Sunday, December 12, 2010

In Search of Memory (Rhoades)

“In Search of Memory” Finds an Interesting Man
Reviewed by Shirrel Rhoades

Think of it as spending time with a kindly professor, not in the classroom but tagging along with him as he talks about his research on memory loss.

Nueroscientist Eric Kandel was awarded the Nobel Prize in 2000 for his research into the science of memory.

“My life was pretty wonderful before then,” say Kandel, “but it changed it dramatically.”

Students consider this Harvard-trained scientist “a rock star.”

In fact, he looks more like an older version of Larry David of “Curb Your Enthusiasm” than, say, Rod Stewart. But it’s his brain they admire.

He says his mother made him become a scientist without intending to. Other Jewish mothers would ask their children when they got home from school, “Did you learn anything today?” But his mother would ask, “Izzy, did you ask any good questions today?” Asking questions pointed him to a career in science.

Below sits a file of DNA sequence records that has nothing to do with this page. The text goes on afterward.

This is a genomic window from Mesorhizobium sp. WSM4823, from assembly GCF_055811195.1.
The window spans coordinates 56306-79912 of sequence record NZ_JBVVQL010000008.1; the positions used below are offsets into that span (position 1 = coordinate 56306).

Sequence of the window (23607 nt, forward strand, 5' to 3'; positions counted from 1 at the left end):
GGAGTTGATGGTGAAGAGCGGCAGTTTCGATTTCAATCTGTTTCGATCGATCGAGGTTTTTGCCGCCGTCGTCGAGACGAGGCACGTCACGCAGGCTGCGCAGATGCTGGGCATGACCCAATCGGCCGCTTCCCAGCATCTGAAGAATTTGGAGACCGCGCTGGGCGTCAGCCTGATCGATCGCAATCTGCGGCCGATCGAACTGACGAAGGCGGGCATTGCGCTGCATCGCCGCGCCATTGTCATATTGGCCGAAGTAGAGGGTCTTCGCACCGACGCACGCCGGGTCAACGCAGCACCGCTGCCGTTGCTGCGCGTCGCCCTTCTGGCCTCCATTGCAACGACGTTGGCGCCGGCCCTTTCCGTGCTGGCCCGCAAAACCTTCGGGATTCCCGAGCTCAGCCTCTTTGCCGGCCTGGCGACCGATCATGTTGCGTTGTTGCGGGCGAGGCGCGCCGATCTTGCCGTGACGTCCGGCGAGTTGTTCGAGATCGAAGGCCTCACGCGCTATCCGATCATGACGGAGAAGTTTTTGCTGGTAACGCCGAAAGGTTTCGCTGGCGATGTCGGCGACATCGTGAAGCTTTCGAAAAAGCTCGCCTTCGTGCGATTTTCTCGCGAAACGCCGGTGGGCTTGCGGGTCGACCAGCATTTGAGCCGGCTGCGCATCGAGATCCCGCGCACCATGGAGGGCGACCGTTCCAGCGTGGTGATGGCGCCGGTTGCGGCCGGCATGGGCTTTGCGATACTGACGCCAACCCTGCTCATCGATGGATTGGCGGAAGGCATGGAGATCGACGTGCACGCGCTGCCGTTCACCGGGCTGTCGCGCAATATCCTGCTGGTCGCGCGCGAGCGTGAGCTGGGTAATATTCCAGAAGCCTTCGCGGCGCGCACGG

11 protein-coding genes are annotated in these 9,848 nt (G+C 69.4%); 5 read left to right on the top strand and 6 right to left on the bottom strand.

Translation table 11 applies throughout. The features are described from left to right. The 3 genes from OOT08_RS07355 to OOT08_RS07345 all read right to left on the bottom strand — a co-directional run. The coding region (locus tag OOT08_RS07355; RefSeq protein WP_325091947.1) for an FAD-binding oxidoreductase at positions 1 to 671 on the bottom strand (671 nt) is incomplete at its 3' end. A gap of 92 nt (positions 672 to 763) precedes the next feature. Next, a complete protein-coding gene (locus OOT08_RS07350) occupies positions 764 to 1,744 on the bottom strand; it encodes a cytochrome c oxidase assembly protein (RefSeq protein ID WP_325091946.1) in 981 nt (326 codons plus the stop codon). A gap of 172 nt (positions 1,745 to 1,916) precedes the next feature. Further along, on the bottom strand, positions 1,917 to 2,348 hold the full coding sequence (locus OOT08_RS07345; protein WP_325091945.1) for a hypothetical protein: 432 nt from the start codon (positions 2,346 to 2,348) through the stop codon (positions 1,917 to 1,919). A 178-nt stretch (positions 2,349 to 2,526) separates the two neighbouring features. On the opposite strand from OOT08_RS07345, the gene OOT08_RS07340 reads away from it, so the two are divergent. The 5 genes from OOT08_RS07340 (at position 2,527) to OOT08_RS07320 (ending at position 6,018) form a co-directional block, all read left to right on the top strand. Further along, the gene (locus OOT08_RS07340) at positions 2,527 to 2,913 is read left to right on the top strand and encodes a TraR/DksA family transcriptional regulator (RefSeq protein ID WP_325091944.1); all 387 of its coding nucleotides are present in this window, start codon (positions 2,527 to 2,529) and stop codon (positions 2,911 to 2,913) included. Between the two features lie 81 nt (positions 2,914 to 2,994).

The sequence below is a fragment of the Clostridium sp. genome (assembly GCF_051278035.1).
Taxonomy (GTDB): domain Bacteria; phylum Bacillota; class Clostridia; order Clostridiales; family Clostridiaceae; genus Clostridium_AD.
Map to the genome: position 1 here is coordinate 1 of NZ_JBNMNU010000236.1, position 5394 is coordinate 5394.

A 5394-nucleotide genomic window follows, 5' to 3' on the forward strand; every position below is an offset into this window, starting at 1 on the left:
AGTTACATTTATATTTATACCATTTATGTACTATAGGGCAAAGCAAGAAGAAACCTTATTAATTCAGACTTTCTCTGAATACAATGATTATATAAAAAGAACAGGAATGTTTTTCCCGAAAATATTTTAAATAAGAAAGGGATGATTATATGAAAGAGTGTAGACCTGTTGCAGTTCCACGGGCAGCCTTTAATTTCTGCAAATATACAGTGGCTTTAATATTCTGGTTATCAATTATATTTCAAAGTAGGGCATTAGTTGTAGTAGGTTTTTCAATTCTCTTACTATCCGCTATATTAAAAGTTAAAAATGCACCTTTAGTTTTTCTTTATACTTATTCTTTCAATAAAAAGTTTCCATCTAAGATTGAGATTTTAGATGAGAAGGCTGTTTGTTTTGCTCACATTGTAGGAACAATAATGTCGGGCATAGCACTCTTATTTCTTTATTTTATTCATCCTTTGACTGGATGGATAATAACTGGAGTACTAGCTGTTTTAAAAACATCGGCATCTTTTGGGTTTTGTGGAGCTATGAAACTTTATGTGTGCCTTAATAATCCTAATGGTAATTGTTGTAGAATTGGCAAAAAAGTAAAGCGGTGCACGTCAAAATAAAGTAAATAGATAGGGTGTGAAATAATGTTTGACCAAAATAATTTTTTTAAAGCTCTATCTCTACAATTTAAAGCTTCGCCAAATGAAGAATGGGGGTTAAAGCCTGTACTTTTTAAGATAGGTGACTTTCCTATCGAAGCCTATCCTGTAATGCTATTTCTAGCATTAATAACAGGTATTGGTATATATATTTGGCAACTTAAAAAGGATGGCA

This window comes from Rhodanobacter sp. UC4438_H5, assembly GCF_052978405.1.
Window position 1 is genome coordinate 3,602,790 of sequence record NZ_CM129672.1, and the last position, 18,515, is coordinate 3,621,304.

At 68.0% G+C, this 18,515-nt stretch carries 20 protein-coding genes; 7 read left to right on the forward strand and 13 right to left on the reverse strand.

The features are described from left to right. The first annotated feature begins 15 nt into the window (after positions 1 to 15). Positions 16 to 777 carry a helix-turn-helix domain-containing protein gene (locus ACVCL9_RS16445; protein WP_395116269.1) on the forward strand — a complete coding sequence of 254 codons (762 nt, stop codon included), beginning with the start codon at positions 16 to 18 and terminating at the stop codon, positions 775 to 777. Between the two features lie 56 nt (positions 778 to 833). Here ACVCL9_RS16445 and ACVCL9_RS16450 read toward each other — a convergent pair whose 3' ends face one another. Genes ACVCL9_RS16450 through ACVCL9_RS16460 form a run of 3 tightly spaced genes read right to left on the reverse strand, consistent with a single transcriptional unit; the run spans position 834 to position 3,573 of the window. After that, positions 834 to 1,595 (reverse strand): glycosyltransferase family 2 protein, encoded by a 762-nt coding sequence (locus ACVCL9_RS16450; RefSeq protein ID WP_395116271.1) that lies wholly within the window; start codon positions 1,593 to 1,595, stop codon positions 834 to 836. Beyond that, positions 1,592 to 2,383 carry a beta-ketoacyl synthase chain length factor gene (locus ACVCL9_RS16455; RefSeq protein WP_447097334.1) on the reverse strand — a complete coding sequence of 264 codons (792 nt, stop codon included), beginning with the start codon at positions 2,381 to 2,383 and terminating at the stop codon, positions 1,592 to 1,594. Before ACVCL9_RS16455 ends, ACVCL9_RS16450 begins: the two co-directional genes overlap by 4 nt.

“In Search of Memory” – a documentary by Petra Seeger -- profiles Eric Kandel. It’s playing this week at the Tropic Cinema.

Rather than basing the film on Kandel’s book of the same name, Seeger offers a personal glimpse into the life and memories of the noted scientist. Her camera tags along as he visits his old high school in Brooklyn; follows as he takes his family on a visit to Vienna, Austria, where he was born; reenacts his memories of Nazis kicking his parents out of their spacious apartment; listens as he offers an on-the-fly lecture on the brain and how it stores memory.

The return to Vienna is “in search of memory,” he quips. His own.

He goes on to explain that “memory is the glue that binds our mental life together … memory provides our lives with continuity.”

And it makes us unique. “Everybody in the audience has a slightly different brain,” he says to a group of listeners.

He has started a company to help deliver cures for the problems of memory loss. There’s a need. “Take a hundred people,” he says. “Forty percent of them function like they are teenagers.” What he calls Successful Aging. “Another thirty percent go on to a mild disorder called Aged Memory Loss,” he expounds. “And the final thirty percent face a very severe illness known as Alzheimer’s.”

When it comes to these memory disorders, science is better at treating laboratory mice than people, he says sadly.

Nonetheless, Eric Kandel has been on the cutting edge of unlocking the secrets of the brain since the ’60s. And he has the big gold medal to prove it.

Is he playing God? No way, he protests. Being a scientist is no different than any other craft. “You’re a shoemaker,” he says modestly.
[from Solares Hill]

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